Steve Jobs thought devices would become ‘a bicycle for the mind’–but their effect on our brains is similar to that of smoking and junk food

Read Time - 9 min

Steve Jobs thought devices would become ‘a bicycle for the mind’–but their effect on our brains is similar to that of smoking and junk food

It’s been 33 years since Steve Jobs talked about the personal computer becoming a bicycle for the mind. In those years, the advent of the smartphone and the mass adoption of social media have turned those bicycles into runaway trains. Americans spend more than four hours a day on their smartphones–and more than half say they are addicted to their device. In May 2023, the surgeon general issued a warning about the concerning effects of social media on youth mental health.

Most of us probably do not require such statistics to identify the phenomenon: Our own habits reveal that the state of digital well-being today is a grim one. There is a fundamental misalignment between human attention and intention when engaging with screens.

However, there is cause for optimism. Behavioral misalignment is not a new problem. As urbanist and philosopher Paul Virilio once said, “When we invented the ship, we invented the shipwreck.” And we have an unfair advantage–the very digital nature of the problem.

The universal challenge of behavioral misalignment

Behavioral misalignment–where our actions diverge from our best interests–is a recurring challenge across various domains. From the obesity epidemic spurred on by the mass introduction of processed foods to habitual overspending that came on the heels of access to easy credit, history is replete with examples of such misalignments. However, the trend in U.S. cigarette smoking provides a promising example of progress in society-wide issues of behavioral misalignment. In recent decades, the number of U.S. smokers has declined from around 40% to around 12%.

The downward pressure on this graph was driven by a number of efforts in concert:

  • Public awareness and education: The Surgeon General’s 1964 report on smoking’s health risks sparked widespread awareness, leading to extensive public health campaigns.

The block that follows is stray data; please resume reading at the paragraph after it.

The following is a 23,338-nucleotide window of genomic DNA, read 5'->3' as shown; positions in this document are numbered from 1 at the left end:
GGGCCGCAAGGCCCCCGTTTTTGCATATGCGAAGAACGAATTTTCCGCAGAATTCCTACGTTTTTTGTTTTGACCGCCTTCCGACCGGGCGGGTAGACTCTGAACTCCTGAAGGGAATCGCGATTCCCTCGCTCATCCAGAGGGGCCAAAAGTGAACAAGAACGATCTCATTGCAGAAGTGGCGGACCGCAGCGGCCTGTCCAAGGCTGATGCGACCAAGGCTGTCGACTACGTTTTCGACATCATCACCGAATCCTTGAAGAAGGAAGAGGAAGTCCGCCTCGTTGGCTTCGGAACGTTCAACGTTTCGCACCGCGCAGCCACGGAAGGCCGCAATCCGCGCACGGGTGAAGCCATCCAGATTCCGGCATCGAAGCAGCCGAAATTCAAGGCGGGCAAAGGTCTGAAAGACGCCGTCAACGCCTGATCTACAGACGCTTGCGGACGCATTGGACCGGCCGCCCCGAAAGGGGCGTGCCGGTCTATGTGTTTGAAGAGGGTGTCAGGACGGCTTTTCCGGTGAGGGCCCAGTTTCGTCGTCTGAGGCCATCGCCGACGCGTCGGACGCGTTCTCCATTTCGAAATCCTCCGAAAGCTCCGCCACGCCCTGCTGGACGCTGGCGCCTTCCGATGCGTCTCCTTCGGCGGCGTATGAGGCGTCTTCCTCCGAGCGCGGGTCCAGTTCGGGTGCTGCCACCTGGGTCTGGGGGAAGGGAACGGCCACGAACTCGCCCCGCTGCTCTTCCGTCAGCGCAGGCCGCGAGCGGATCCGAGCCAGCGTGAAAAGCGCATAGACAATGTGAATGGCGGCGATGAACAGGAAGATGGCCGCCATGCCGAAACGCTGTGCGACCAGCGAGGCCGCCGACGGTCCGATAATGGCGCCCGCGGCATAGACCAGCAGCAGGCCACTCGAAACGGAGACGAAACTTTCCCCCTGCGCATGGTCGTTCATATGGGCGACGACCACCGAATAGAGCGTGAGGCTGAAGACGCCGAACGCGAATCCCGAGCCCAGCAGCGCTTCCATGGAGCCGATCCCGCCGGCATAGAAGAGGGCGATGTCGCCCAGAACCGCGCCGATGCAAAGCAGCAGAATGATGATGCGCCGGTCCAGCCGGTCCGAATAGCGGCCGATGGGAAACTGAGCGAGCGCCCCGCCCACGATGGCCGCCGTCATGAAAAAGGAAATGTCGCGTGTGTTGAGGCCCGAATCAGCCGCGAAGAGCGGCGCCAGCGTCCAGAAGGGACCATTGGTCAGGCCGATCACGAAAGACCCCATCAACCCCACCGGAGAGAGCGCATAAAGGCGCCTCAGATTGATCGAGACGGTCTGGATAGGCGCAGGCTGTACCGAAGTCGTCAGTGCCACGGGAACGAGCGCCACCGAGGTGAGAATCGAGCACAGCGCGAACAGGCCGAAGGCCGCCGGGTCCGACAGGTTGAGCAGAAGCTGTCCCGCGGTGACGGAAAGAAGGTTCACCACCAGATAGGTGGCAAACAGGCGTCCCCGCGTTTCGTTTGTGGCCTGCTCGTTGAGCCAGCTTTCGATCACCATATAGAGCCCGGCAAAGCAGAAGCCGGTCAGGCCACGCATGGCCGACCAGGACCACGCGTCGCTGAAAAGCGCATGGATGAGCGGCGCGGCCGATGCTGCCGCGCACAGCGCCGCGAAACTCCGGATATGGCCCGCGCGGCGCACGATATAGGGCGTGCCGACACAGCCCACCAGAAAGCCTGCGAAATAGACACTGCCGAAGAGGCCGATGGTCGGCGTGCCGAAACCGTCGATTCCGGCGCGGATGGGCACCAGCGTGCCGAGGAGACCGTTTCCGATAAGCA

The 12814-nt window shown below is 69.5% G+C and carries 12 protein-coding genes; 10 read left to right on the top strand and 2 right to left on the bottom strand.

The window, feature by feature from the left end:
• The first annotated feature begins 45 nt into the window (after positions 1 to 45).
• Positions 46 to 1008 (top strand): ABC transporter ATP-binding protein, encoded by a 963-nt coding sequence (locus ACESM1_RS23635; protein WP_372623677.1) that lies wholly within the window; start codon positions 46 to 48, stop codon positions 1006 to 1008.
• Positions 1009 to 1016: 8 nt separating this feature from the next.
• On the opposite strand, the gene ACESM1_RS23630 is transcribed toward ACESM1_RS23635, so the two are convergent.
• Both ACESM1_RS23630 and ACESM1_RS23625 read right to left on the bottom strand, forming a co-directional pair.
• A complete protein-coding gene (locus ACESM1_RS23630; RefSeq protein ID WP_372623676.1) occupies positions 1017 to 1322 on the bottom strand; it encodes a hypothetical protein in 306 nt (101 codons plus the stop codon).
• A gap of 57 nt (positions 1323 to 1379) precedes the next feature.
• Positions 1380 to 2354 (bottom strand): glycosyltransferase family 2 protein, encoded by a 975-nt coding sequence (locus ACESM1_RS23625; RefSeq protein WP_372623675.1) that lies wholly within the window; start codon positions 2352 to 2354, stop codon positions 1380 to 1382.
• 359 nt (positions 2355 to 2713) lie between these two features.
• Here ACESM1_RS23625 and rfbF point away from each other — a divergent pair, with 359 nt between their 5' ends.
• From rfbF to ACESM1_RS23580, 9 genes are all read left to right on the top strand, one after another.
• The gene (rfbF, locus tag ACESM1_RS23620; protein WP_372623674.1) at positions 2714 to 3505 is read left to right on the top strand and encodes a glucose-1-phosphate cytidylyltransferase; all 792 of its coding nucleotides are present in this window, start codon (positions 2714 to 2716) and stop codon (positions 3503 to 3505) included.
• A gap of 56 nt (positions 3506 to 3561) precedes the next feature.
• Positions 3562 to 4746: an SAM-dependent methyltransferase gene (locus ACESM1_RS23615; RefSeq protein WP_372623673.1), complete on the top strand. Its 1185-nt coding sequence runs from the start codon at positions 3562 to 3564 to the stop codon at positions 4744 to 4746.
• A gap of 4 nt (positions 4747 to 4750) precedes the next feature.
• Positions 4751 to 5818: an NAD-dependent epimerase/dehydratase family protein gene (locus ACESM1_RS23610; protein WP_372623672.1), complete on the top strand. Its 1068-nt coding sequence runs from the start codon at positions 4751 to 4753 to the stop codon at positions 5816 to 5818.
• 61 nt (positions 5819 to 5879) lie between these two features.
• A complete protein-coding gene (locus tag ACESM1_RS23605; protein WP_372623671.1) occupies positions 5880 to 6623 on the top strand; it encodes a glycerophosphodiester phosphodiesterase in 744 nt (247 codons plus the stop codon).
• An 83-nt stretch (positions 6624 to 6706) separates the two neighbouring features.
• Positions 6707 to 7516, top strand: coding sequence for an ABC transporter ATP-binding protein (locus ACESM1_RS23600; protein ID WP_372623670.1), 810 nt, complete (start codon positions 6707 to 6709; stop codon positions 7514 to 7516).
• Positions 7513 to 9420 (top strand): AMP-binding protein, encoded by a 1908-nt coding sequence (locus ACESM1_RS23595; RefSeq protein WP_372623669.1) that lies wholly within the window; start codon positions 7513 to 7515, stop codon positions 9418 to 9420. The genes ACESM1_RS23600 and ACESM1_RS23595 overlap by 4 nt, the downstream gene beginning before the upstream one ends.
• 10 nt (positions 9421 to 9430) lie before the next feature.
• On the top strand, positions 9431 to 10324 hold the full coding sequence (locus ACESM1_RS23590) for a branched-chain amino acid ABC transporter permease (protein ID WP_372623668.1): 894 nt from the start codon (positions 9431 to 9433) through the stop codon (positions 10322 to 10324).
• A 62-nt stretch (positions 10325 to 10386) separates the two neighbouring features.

• Policy interventions: Comprehensive legislation, including smoking bans in public places and stringent advertising restrictions, significantly curtailed smoking habits.
  • Cultural shifts: Over time, smoking became socially less acceptable, aided by changing media portrayals and public opinion.
  • Technological advances: The introduction of nicotine replacement therapies and digital tools for cessation support played a key role in helping smokers overcome addiction.

These same forces are coming into play in the fight for digital well-being. Increased awareness is giving rise to greater research attention that is deepening our collective understanding of the issue. The time has come for a parallel solution: technology that is just as good at protecting our attention as social media platforms are at exploiting it.

Our biggest advantage in fighting digital addiction

Imagine if you could write code that would make a donut increasingly heavier as you got closer to your calorie limit for the day. This is what we can do with devices. It is entirely possible to encode the practices of responsible device engagement in the same environment as the “addiction” itself.

We can deploy environment change at scale with no marginal cost to anyone who wants to change their behavior. That is an unfair advantage that smoking cessation, or health food campaigns have never had.

This is all the more important as the next generation of digital interfaces–Large Language Models, virtual reality, and Brain-Computer Interfaces–promise to bring the digital world closer to us than ever before with their promise to reduce the latency of communication between humans and devices. Our impulse to access the internet is now a reach to the pocket away, in the future, it will be one thought away.

As the space between stimulus and response shrinks the opportunity for platforms to exploit human attention will continue, unless we increase our own capacity to articulate and implement our attention preferences in these environments.

To do this effectively we focus on four key tenets:

  1. High-tech solutions for a high-tech problem: The best technology of our day must be leveraged as a force to protect attention rather than exploit it.
  2. Enabling moderation rather than abstinence: An outright war to remove technology from our lives is futile and unhelpful. We can develop integrated methods of moderating engagement that keep the tool while removing the distraction.
  3. Benefit-based content consumption: Up-skilling is a fundamentally different digital engagement practice than doom scrolling. We track the difference and let it inform ongoing protocols.
  4. Replacement behaviors (The “Better Yes”): In the same moment that you are enticed to scroll, we remind you of the more important things in life; like hiking in the mountains, deep conversations, and pursuing your life’s work.

As Austrian psychiatrist and Holocaust survivor Victor Frankl put it, “Between stimulus and response, there is a space. In that space lies our freedom and our power to choose our response. In our response lies our growth and our happiness.” It is time for technologists to help humanity reclaim that space.

This article originally appeared on

Related Posts

ready to eliminate digital distraction?

get started with clearspace today, for free


popular posts